in ,

What We Want from Among Us Now That the Sequel is Canceled

What We Want from Among Us Now That the Sequel is Canceled

The folks at InnerSloth, developer of Among Us, have announced that they have stopped work on Among Us 2. While this may come as a surprise to new fans, there is reason behind the decision. Though the game was first released in 2018, it didn’t hit its stride until this year. Plenty of arguments exist for why it has exploded in popularity, though what’s more interesting is Innersloth’s response. By cancelling the sequel, the developers will be able to focus more on improving and expanding the original. Their suggested updates may fix some of the main issues while leaving room to consider player requests.

Among Us | What We’ll Get vs. What We Want

Among Us

Sloth’s Update List

Earlier this week on its devlog, InnerSloth explained its decision and some of its plans for Among Us. They include both technical and content improvements showing promise for a better experience.

Servers: Due to the sudden influx of players, the game’s servers have taken quite a beating. They currently cover the regions of North America, Europe, and Asia, which is still a tall order. Many players have reported having to jump onto other servers when hosting or being suddenly kicked out due to a faulty connection. Addressing server concerns is a good step in the right direction and a good start overall.

Colorblind Support: The game relies heavily on its visual aesthetics, especially concerning player characters. While players are free to change their name on the title screen, most in-game discussions devolve into naming suspects based on their suit color. Adding some additional labels or text would be nice change for those who have difficulty telling them apart.

Friends/Account System: Let’s face it – While Among Us definitely has one of the more tolerable online communities, it’s a game best enjoyed with friends. Like in Werewolf, you want to play with people you know to make the discussions more engaging. Hosting private matches with codes is simple enough, but an in-game friends list would make it much faster and easier to organize.

New Stage: Now we’re getting to the good stuff. While the sequel may have been abandoned, the ideas are alive with InnerSloth wanting to add them to Among Us. Since there are only there stages to choose from, adding another will easily make the game feel bigger. It’s said to be Henry Stickmin-themed, which should add a nice spoonful of comedy to the oddball space game.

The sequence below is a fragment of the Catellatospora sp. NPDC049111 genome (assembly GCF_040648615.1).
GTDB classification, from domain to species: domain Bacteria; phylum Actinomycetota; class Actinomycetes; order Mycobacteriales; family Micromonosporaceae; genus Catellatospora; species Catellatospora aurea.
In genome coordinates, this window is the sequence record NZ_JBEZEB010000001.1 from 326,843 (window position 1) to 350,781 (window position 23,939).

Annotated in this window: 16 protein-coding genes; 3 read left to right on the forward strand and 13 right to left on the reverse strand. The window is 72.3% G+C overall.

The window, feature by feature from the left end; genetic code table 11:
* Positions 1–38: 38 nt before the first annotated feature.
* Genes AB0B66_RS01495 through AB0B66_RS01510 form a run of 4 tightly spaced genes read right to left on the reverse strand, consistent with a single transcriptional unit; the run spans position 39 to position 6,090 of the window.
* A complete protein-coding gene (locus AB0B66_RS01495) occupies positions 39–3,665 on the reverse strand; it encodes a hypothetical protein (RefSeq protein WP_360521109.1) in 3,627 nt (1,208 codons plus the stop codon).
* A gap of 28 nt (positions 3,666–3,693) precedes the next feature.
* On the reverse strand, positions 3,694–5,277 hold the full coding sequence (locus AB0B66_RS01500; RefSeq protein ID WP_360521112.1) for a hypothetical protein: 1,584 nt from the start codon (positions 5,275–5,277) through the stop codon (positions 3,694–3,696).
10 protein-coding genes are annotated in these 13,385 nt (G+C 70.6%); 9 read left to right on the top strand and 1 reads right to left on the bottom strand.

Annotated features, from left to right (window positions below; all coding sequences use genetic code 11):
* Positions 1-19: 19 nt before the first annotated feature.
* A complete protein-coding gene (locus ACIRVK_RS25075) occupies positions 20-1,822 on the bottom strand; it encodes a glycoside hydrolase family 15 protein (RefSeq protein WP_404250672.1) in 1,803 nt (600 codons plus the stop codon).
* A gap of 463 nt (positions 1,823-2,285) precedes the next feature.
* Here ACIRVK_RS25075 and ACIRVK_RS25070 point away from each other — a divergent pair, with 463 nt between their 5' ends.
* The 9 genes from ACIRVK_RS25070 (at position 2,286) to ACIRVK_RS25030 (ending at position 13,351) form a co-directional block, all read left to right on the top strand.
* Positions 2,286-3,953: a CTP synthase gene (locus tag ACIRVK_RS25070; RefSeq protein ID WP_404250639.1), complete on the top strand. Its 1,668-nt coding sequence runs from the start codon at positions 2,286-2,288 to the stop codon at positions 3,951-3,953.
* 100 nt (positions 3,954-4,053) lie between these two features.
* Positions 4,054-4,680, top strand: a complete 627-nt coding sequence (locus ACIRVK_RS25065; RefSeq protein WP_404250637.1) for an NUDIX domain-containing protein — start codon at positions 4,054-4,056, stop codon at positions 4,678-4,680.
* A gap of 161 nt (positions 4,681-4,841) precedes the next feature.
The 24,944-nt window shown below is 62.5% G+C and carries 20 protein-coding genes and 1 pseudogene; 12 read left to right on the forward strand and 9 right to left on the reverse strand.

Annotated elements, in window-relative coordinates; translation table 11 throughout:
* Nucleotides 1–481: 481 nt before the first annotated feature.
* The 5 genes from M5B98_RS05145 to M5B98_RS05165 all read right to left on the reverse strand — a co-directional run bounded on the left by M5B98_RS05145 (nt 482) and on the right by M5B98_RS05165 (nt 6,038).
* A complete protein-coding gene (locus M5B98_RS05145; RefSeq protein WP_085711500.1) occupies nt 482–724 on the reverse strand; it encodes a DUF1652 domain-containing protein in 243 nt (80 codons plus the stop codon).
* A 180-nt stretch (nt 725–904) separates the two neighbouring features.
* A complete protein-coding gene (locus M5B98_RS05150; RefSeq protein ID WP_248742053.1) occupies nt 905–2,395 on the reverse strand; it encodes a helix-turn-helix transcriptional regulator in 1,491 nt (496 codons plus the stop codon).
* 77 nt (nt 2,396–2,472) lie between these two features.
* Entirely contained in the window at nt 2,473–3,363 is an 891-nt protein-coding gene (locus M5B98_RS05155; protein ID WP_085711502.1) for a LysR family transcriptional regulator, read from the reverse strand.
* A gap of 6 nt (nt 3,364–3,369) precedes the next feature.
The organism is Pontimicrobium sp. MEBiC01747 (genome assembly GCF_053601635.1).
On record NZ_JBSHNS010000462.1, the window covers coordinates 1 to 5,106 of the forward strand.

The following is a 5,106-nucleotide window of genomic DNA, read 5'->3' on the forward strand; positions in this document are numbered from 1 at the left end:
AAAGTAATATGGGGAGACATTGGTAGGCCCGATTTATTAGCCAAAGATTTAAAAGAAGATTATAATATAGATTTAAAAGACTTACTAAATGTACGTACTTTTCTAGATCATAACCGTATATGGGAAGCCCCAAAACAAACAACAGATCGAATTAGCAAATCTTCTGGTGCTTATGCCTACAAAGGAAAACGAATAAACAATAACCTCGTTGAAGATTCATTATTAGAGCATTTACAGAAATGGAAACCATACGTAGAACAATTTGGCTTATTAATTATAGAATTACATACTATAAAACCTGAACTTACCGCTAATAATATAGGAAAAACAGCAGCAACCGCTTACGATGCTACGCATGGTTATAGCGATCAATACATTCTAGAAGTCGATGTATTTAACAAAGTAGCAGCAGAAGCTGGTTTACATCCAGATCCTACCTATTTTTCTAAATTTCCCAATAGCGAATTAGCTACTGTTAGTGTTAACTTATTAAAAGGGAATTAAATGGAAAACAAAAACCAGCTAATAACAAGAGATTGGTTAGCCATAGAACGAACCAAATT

These updates sound like music to the ears, although player experience shows that maybe they should add some more instruments.

Among Us sequel canceled

Community Wishlist

InnerSloth’s proposed updates are welcome improvements to Among Us, but there’s more to consider based on player comments. Here are some of the few that have underlined more than once.

Voice Chat: We live in an age where a game having chat is almost as common it having a start menu. Chatting is a double-edge sword when it comes to online gaming, and most wouldn’t be blamed for turning it off half the time. However, having a chat system that works like a two-way radio between players could be effective during discussions and adding another angle to gameplay.

Text Shortcuts: Whether or not chat ever arrives, the in-game message system could definitely benefit from an upgrade. It serves as a chat room with players being able to send messages in the lobby or discussions. However, when discussions have time limits and not everyone possesses the texting prowess of an IT-trained spider, it can stagger things. Assigning buttons to locations, characters and general behaviors can help speed things up while keeping them tense.

More Maps/Randomizer: As stated earlier, Among Us only has three maps at the moment, and an avid player will quickly become familiar with all of them. When creating a private match, the host can adjust most of the details to a surprising degree, but must choose one of the maps beforehand. This risks creating a routine for player strategies, so adding more maps and randomization will help keep things fresh.

The Final Say

While Among Us 2 may be gone, the drive to create it lives on in the future of the original. The InnerSloth developers have given us a peek into planned improvements, and what we’ve seen looks good so far. While it has yet to be seen how they’ll take player requests into account, the sense of strong community focus is apparent. Aside from more impostors, we’re excited to see what else we’ll find Among Us.

Written by Andrew Smith